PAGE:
2.  Make Right Choices.  “He has shown you, O man, what is good.  And what does the Lord require of you?  To act justly and to love mercy and to walk humbly with your God” (Micah 6:8).  Prayerfully consider the choices in your situation.  Consider the possible consequences to those choices.  Choose an option that you can support biblically, even if it appears impractical or difficult.

3.  Do What is Right.  “Let us not become weary in doing good, for at the proper time we will reap a harvest if we do not give up” (Galatians 6:9).  It is one thing to think right, and it is another thing to then do right.  Take courage in knowing that God will not direct you to do anything that He won’t give you the grace and power to accomplish.  Move forward in obedience, and trust Him with the outcome.

4.  Obey Those in Authority Over You.  “Children, obey your parents in the Lord, for this is right” (Ephesians 6:1).  “Wives, be subject to your own husbands, as to the Lord” (Ephesians 5:22).  “Slaves, be obedient to your masters” (Ephesians 6:5).  “Obey your leaders [pastors/elders] and submit to them, for they keep watch over your souls as those who will give an account” (Hebrews 17:11).  “Every person is to be in subjection to the governing authorities” (Romans 13:1).  Obey those who have authority over you–such as parents, husband, employer, church elders, or government (unless any are directing you to oppose God’s Word).  God often directs us through our circumstances, including the guidelines or limits that have been set upon us by our authorities.  Trust the Lord that He has ultimate, sovereign authority in your situation, and then obey your authorities as unto Him.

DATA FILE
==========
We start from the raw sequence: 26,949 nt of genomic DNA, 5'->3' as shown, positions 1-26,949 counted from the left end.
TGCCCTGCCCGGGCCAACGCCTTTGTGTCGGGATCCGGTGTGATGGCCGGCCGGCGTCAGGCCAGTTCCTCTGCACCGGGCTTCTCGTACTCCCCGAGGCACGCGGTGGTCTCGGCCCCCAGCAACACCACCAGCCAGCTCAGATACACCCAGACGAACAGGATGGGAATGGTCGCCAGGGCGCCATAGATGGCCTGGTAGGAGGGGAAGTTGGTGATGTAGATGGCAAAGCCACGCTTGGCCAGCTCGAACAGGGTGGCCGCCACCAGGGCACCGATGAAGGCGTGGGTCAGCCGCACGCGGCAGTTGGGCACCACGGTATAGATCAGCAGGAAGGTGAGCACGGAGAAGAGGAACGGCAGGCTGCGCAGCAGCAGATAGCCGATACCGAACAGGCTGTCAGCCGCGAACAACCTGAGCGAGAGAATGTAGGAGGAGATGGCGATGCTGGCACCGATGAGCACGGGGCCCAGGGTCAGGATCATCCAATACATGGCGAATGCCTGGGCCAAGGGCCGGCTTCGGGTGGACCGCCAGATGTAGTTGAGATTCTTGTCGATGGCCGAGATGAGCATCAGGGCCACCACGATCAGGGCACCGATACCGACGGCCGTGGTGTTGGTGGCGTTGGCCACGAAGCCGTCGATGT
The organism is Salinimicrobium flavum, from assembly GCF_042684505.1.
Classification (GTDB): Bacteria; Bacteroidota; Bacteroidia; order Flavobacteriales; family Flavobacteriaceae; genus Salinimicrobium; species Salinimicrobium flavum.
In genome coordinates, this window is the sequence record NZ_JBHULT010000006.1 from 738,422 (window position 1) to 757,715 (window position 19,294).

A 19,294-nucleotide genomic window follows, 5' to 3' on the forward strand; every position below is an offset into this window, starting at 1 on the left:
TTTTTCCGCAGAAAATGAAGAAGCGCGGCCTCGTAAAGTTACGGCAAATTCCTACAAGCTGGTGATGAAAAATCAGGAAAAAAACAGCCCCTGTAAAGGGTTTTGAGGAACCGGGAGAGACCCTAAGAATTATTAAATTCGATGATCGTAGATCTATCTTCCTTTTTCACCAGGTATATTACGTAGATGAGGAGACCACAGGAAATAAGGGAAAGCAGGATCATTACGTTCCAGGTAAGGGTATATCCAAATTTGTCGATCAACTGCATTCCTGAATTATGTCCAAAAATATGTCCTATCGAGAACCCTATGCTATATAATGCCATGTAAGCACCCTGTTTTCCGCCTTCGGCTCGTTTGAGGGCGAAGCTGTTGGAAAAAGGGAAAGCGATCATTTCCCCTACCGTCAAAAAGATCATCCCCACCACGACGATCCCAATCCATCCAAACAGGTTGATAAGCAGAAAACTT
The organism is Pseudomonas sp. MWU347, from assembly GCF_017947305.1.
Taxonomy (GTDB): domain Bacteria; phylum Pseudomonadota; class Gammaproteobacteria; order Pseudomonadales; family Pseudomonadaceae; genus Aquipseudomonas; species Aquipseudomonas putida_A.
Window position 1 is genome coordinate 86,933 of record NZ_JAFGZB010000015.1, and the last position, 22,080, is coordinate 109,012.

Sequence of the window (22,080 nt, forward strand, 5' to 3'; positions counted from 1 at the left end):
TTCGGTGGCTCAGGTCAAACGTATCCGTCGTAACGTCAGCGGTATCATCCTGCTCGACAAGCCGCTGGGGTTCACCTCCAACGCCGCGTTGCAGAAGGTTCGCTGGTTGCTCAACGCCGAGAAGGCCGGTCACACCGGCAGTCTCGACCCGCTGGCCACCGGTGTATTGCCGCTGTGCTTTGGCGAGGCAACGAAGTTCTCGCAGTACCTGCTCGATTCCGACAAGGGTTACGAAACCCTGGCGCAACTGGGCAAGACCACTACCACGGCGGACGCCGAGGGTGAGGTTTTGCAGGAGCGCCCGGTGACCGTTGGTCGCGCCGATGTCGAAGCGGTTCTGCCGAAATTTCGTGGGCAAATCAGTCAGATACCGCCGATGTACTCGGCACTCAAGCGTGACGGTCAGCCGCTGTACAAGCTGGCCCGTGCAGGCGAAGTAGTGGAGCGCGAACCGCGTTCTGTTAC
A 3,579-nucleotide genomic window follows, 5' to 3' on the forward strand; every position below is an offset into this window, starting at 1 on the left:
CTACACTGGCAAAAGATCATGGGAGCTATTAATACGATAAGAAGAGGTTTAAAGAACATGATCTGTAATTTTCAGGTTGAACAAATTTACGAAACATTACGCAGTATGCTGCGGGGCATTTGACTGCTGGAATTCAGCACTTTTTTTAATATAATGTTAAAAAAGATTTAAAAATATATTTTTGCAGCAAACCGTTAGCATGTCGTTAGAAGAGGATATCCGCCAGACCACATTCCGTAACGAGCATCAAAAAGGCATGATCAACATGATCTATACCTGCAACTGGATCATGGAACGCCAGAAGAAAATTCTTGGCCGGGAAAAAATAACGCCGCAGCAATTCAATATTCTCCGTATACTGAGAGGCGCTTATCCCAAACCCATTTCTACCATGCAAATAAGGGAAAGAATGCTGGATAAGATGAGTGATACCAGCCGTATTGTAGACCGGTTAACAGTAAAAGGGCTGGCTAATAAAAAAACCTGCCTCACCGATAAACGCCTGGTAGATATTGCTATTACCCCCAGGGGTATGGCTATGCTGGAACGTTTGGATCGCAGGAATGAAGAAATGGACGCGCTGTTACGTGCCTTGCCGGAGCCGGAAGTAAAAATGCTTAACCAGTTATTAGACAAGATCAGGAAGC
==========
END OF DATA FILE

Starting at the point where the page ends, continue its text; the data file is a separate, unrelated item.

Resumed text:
5.  Speak and Act Respectfully to Everyone.  “Do not let any unwholesome word proceed from your mouth, but only what is helpful for building others up according to their needs, that it may benefit those who listen” (Ephesians 4:29).  Finally, to prevent conflict, speak and treat others with respect and kindness.  Do not insist on your way with manipulation or intimidation.  Even if you strongly disagree with others, approach them with grace and humility, and you will find that “he who guards his mouth and his tongue keeps himself from calamity” (Proverbs 21:23).

Remember, we take ourselves wherever we go.  If we ourselves are a source of conflict and turmoil, then that is exactly what we will have–no matter where we are or with whom we are dealing.  On the other hand, if we are a source of peace by making wise, biblical choices that prevent conflict, then we will be a blessing to others and will be living in the center of God’s will.

For “The Young Peacemaker” and resources from Peacemaker Ministries, click HERE.  

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3 thoughts on “Resolving Conflict, Part 4: How to Prevent Conflict

  1. Cheryl,

    Loved your introduction to this post. Of course, I remember Taz. And of course, I only remember seeing him in the 70s. 🙂 For some reason, Taz was one of our more popular plush toys when I was in school fundraising. Your summary of points 2 and 3 remind me of Pastor Alex’s sermon from today at Kingsland: choose what is right/biblical even if it is impractical, and move forward in obedience while trusting God for the outcome. Wise words indeed.